I hear the questions all the time.
Why can’t my team sign Ilya Kovalchuk?
Why can’t we trade a back of pucks and a third liner for Sidney Crosby?
You get the idea.
These questions aren’t malicious and as someone who has asked enough, I acknowledge the absolute right to ask silly questions.
But the answer is always the same. What would possess a rival GM to give up premium talent for scant return? If you can’t answer that question, the scenario falls apart very quickly.
Consider this a trade question primer.
Thursday night as Greg Millen commented on the sorry fate of Vincent Lecavalier. Once one of the game’s premier players and still the game’s highest salaried performer, Lecavalier looks like a shadow of the glorious player he had been. He is 29 years old.
With 11 years left on a monstrous contract, he is a second-line center playing with linemates who don’t have a hair of his ability. Lecavalier, who has 18 goals and 59 points, makes $1million more than the premier offensive talents in the league: Sidney Crosby, Evgeny Malkin and Alexander Ovechkin. And he will make that salary, $10 million, annually over the next six years.
I know this sounds like one of those far-fetched fan questions, but here is a scenario that may be worth considering.
A team could land a stud centre without disturbing its core.
Let’s look at the dynamics of such a trade in the new NHL. The era of players having to fetch comparable players in trades has long passed. New Tampa owner Jeff Vinik is looking at paying Lecavalier $85 million over the term of his contract. Vinik’s wealth has been estimated at $515 million. Do you think he’s willing to hand over one sixth of his personal wealth to keep a second line hockey player. Eventually, he will need to pay Steve Stamkos market value and if he doesn’t move now, he will still have Lecavalier in his mid 30s and even less marketable than he is right now.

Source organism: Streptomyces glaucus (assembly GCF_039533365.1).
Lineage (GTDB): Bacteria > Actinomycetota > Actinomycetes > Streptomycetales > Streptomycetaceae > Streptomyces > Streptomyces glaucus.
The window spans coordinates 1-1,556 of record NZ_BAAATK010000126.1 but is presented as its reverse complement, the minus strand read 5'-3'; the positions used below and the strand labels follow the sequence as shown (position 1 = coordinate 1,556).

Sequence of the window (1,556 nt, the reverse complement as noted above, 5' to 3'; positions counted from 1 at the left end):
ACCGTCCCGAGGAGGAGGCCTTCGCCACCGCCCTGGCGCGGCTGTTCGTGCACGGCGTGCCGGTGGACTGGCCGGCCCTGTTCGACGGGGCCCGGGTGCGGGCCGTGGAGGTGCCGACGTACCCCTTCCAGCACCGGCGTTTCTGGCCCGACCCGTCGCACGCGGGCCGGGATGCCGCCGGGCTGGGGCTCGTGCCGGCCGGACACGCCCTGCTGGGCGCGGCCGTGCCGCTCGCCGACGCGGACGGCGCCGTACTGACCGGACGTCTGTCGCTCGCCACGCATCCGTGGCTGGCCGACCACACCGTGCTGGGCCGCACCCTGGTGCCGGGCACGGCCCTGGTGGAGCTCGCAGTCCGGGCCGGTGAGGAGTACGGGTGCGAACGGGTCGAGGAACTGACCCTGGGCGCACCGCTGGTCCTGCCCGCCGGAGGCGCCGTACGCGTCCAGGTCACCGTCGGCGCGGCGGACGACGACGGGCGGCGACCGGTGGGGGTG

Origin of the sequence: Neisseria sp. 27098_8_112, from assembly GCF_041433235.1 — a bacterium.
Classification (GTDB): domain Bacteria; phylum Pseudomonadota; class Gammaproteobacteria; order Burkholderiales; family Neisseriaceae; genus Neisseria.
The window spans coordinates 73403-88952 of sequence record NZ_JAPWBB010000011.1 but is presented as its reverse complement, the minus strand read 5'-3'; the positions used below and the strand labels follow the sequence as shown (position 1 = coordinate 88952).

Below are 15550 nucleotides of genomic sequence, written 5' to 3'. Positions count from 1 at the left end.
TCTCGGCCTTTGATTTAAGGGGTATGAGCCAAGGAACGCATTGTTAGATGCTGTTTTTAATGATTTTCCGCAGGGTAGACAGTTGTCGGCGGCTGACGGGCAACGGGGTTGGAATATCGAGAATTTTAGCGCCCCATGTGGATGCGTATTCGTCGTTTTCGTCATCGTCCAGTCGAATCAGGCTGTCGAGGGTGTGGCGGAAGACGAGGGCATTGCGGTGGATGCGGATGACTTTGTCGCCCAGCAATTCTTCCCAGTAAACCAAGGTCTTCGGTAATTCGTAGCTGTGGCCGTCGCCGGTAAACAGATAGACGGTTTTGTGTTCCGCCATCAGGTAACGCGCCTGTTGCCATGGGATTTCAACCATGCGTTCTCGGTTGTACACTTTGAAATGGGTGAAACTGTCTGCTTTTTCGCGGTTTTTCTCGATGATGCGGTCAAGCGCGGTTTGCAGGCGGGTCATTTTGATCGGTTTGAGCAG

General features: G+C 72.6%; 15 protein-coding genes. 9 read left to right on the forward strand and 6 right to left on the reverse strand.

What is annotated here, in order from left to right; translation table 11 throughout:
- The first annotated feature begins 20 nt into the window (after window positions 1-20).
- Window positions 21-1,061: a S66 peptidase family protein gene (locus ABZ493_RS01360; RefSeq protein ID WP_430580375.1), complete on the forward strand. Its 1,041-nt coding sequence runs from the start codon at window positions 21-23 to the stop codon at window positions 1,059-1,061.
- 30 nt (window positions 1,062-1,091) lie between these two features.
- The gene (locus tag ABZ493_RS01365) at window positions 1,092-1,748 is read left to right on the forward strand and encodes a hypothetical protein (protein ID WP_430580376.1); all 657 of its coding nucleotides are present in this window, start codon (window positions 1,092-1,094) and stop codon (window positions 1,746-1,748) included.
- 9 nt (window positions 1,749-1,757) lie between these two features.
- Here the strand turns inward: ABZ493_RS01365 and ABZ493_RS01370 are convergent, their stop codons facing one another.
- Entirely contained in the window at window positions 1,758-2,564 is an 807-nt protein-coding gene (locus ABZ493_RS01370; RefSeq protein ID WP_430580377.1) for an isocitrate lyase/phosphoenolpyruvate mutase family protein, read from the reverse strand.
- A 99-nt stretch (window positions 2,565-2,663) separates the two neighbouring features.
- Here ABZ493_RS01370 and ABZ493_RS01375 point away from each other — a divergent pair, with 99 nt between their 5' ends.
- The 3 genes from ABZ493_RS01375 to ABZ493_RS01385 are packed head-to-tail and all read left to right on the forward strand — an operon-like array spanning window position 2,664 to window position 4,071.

Clearly Lecavalier is an asset that has to be moved. At first glance, Lecavalier’s salary and age seem to make him virtually untradeable.
But Lecavalier’s actual cap hit is $7.7 million. In the final four years his salary falls to $14.5 million and he will be useful for any team willing to pay next to nothing for a player who can bring them to the salary floor. Amortize a buyout over the last four seasons and you have one of the game’s glorious talents, for a pretty manageable salary.
Lecavalier’s game has been in freefall, of course. He has dropped from 52 goals to 40 to 29 to 18 this season.
And any team who coveted him would have to ship two roster players and a minor leaguer or draft choice to allow the Lightning to return some cheaper talent with some promise.
Now, I have no idea if this deal would fly and there would be competition. The Montreal Canadiens have long been rumoured to covet Lecavalier and some of the other big-ticket teams, the New York Rangers come to mind, would be sure to sense blood in the water and try to leverage the Lightning. There are a thousand variables, salary cap and free agent plans are principal among them. There remains some the political repercussions of trading Lecavalier for the Lightning, although that has been augmented by the phenomenal success enjoyed by Stamkos.
But here, for your approval, is a deal where a team could give up salary relief for a gifted player who would rejuvenate most franchises.